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Is caste normal in TN schools?


Bobby Kunhu

kunhuIn the street where my parent’s home is in the middle of Salem city, adjacent to the Tamil Nadu Chief Minister’s permanent residence, most local residents don’t allow Dalit domestic workers inside the house – the kitchen is, of course, a no-go area – and there are separate vessels to serve these workers food or beverages. A few years back there was a function in a neighborhood family for which all women were invited. While my mother and another non Tamil woman had lunch at the function, a Gounder woman who had accompanied them made an excuse that she was fasting and would not be eating that day. When they left the house, she explained that she didn’t eat at that house because that family belonged to a certain Dalit community! Even though all of these would amount to offenses under the Scheduled Castes and Tribes (Prevention of Atrocities) Act., these are seen as so normal that nobody protests – and are taken in the stride. Many won’t even see this as casteism in daily practice.

What unfolded in Thirumalaigoundenpalayam, Avinashi Taluk of Tiruppur District for the past couple of days is precisely this normal being taken for granted and a series of offenses taking place with the connivance of the state unchallenged by the opposition, media or the civil society. A woman from the Arundhatiyar community (one of the last in the caste hierarchy of Tamil Nadu) who had 12 years of employment service in the noon meal scheme of the Government of Tamil Nadu got an opportunity to be transferred to one of the two schools in her own village. When she first joined the primary school based on an oral order she wasn’t allowed to work. Later she joined the high school on June 17th based on a written transfer order issued on June 16th. Many villagers from the dominant Gounder community (to which the Chief Minister of Tamil Nadu also belongs incidentally), including parents of 29 out of the 75 students of the school objected to her being appointed there on the pretext that they felt uncomfortable with their children eating the food cooked by her. M. Sasikala, the school principal granted the objecting children leave on this ground.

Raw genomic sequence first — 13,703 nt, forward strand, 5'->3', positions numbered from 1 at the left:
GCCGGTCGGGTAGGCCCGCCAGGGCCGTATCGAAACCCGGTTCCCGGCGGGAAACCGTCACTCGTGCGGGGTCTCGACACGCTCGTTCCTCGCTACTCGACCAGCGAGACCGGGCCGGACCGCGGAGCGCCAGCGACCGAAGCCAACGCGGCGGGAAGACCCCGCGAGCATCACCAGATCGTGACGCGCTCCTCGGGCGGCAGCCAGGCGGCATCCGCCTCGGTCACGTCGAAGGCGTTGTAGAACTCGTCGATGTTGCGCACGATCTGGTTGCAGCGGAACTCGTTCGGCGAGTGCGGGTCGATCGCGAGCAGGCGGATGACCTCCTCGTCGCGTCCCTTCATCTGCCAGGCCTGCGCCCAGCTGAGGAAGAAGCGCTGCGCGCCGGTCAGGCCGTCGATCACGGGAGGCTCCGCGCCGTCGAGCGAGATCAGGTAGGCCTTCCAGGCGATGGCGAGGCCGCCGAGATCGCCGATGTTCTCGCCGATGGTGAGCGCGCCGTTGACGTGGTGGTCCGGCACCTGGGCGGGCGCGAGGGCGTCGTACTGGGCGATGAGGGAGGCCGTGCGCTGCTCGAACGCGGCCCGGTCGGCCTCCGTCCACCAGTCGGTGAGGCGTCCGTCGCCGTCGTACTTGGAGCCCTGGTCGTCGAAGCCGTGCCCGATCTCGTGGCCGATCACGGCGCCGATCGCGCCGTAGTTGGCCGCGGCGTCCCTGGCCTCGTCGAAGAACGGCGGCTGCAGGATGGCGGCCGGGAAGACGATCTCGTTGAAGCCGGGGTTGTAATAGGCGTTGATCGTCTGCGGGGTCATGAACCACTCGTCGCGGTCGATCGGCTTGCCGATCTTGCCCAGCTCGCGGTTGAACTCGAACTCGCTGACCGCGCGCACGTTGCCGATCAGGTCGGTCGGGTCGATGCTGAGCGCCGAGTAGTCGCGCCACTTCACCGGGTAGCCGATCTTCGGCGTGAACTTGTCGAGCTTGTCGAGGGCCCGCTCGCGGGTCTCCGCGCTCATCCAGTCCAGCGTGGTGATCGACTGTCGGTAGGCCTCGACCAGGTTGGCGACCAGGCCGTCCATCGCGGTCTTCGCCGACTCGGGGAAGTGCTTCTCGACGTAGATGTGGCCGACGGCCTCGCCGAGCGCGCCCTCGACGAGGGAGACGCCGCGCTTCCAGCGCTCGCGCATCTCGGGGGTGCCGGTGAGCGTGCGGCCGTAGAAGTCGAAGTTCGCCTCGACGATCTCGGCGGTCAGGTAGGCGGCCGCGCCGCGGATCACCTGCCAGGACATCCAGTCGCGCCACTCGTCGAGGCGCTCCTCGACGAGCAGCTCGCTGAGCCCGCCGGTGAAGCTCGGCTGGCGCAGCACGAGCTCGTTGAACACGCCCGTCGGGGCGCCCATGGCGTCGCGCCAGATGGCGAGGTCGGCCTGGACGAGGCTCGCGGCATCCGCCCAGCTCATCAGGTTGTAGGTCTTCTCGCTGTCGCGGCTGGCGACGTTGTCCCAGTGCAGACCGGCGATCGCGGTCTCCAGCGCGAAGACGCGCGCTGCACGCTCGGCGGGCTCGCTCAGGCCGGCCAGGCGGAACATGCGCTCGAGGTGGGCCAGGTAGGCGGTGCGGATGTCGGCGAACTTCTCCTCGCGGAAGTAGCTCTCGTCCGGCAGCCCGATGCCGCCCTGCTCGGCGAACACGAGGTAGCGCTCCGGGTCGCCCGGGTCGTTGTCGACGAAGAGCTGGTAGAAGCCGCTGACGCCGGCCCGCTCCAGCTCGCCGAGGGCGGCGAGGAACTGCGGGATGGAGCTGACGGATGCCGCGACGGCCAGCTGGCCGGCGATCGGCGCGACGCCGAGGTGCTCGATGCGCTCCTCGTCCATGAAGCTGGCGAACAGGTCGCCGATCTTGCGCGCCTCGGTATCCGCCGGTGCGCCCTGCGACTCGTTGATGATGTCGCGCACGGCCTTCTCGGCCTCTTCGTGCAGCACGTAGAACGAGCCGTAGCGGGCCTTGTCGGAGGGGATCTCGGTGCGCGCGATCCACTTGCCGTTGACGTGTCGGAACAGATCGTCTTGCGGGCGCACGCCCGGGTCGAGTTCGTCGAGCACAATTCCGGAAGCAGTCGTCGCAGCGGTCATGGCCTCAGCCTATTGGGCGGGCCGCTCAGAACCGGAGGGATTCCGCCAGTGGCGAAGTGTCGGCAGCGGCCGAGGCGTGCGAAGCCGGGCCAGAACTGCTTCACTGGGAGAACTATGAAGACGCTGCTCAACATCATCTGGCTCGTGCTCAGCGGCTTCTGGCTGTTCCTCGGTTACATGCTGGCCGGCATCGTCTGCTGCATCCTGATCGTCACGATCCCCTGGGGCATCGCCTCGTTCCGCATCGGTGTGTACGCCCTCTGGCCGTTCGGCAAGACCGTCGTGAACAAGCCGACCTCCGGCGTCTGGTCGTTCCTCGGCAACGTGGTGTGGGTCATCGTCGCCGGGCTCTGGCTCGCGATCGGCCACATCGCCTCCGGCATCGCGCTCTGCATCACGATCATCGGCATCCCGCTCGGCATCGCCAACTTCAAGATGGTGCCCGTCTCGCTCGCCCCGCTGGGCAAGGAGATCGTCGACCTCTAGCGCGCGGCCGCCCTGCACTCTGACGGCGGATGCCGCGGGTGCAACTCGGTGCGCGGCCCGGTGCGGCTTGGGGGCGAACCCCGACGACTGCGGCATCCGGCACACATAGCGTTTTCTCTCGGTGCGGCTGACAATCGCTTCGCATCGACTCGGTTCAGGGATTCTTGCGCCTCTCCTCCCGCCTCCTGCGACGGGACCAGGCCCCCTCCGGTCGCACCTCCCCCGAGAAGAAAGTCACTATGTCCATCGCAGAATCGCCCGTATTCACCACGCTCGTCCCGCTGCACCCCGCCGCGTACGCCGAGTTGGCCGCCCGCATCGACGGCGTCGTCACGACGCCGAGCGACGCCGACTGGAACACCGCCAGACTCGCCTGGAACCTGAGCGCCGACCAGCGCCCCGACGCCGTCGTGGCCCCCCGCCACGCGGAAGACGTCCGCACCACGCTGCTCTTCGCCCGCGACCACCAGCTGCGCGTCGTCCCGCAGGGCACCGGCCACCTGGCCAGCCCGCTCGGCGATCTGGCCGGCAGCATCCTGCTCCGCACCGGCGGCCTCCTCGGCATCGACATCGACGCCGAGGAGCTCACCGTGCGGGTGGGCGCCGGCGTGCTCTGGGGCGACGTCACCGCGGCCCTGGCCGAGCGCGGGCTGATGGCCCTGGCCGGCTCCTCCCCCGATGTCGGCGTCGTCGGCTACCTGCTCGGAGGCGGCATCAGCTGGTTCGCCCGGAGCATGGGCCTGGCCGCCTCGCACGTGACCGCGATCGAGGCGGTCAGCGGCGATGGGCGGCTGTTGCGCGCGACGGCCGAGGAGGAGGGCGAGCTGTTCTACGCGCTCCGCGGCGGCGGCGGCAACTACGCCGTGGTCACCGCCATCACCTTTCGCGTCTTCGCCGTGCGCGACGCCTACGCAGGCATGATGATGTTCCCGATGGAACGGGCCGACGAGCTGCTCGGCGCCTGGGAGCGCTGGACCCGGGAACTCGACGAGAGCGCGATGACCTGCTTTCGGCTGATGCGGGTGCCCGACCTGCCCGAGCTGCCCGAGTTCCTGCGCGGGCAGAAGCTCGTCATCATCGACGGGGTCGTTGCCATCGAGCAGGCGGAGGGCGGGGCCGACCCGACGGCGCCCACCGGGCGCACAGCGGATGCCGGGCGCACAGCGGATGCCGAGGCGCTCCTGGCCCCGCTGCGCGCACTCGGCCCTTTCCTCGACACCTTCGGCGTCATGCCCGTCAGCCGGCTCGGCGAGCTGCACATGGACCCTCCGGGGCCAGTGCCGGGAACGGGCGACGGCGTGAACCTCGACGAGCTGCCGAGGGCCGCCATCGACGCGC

The next day, the same people gheraoed the school and didn’t allow it to be opened unless the cook was removed from her position in the school. When this was informed to the Avinashi Block Development Officer Meenakshi under whose jurisdiction this school functioned she cancelled the woman’s deputation to the Thirumalaigoundenpalayam Government High School and transferred her back to Ochampalayam government primary school where she was working earlier.

A little bit of flashback to 2006 when this woman joined the Tamil Nadu Government’s noon meal scheme is needed at this juncture. She first joined duty at Kandhayipalayam where she wasn’t allowed to work following which she went to Vaiyyapurigoundenpudur with the same results and also to the school in her village at Thirumalaigoundenpalayam. Finally, it was only at the Ochampalayam school, a good 16 Kms from her residence that she could work without any resistance. As she had to shell out Rs. 30/- every day on transport from out of her meager salary of Rs. 6500/-, she decided to seek transfer when the cook at the Thirumalaigoundenpalayam school retired on 30th June.

This time however when the BDO transferred her back to Ochampalayam to placate the dominant community, her own community staged a protest on 19th June bringing the issue to the notice of at least the local media that the Tiruppur Sub Collector was forced to intervene directing the woman to continue in the same school. Also finally an FIR was registered against the 75 people who were involved in preventing the woman from doing her job under various sections of the Prevention of Atrocities Act and the Indian Penal Code.